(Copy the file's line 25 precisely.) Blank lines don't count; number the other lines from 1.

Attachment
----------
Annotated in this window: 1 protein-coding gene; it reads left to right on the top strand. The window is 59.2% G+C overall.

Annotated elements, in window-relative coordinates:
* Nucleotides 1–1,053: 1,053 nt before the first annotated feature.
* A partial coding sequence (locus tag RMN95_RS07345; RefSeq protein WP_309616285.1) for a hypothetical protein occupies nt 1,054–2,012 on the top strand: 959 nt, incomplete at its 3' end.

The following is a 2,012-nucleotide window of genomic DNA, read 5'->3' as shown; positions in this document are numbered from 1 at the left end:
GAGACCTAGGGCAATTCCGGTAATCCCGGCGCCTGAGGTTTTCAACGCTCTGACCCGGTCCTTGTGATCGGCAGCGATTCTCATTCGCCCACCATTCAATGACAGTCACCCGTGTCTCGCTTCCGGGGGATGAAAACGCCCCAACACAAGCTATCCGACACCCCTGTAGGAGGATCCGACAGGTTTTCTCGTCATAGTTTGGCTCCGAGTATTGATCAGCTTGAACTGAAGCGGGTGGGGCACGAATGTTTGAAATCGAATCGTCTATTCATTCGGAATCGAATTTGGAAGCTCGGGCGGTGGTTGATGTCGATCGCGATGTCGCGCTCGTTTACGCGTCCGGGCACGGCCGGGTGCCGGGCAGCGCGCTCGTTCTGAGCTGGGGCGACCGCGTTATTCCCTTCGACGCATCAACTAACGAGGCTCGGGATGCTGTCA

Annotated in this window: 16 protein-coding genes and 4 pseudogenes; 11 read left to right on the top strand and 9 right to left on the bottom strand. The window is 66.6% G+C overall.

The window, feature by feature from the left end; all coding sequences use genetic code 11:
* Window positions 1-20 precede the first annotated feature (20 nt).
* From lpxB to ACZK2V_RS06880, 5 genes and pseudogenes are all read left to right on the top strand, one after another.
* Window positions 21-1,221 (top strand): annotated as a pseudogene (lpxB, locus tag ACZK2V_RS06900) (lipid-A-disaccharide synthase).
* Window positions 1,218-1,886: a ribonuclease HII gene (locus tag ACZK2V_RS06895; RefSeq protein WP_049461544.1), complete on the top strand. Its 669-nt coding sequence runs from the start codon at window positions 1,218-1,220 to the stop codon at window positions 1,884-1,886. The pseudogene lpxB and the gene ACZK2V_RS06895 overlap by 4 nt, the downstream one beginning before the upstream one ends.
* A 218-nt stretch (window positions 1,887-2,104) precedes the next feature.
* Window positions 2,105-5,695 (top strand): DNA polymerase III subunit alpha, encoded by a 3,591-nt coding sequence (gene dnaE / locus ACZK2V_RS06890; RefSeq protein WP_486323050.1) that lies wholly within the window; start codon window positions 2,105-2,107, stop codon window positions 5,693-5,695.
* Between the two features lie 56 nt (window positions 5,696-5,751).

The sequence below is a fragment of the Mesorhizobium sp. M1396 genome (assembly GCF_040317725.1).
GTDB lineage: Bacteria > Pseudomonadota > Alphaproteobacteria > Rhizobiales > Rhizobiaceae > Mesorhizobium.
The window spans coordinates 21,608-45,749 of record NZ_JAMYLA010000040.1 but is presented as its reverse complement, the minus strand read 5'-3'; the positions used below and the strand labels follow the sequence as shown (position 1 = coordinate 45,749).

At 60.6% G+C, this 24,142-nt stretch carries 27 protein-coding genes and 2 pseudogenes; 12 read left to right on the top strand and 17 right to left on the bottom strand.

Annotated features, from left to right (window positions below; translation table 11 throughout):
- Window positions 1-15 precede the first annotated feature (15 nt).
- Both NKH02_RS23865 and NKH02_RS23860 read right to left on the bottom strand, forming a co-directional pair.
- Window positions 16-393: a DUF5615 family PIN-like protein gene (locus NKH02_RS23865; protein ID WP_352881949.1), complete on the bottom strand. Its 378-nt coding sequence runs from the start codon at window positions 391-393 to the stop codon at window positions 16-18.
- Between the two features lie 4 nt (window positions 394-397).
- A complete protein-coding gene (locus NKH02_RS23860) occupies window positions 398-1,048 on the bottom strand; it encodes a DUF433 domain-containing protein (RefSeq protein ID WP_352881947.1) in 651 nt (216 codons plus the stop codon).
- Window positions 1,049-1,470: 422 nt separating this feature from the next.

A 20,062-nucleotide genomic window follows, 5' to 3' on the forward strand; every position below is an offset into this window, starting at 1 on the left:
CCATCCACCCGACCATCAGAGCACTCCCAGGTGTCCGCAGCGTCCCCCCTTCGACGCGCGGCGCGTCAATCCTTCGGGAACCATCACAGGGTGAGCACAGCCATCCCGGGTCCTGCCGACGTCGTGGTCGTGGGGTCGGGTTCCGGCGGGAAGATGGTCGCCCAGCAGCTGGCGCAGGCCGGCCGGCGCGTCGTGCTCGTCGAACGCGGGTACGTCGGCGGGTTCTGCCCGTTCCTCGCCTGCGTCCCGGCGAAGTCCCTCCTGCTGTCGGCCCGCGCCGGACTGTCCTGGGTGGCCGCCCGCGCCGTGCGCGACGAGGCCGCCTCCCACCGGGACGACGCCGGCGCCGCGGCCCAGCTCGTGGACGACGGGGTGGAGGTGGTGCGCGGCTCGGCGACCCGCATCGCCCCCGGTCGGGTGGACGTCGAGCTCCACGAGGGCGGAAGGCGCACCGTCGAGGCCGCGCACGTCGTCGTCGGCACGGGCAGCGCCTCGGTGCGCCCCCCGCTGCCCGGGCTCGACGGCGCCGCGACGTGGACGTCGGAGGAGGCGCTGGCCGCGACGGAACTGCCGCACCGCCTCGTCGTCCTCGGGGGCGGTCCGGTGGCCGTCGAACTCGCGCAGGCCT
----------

- A complete protein-coding gene (locus NKH02_RS23860) occupies window positions 398-1,048 on the bottom strand; it encodes a DUF433 domain-containing protein (RefSeq protein ID WP_352881947.1) in 651 nt (216 codons plus the stop codon).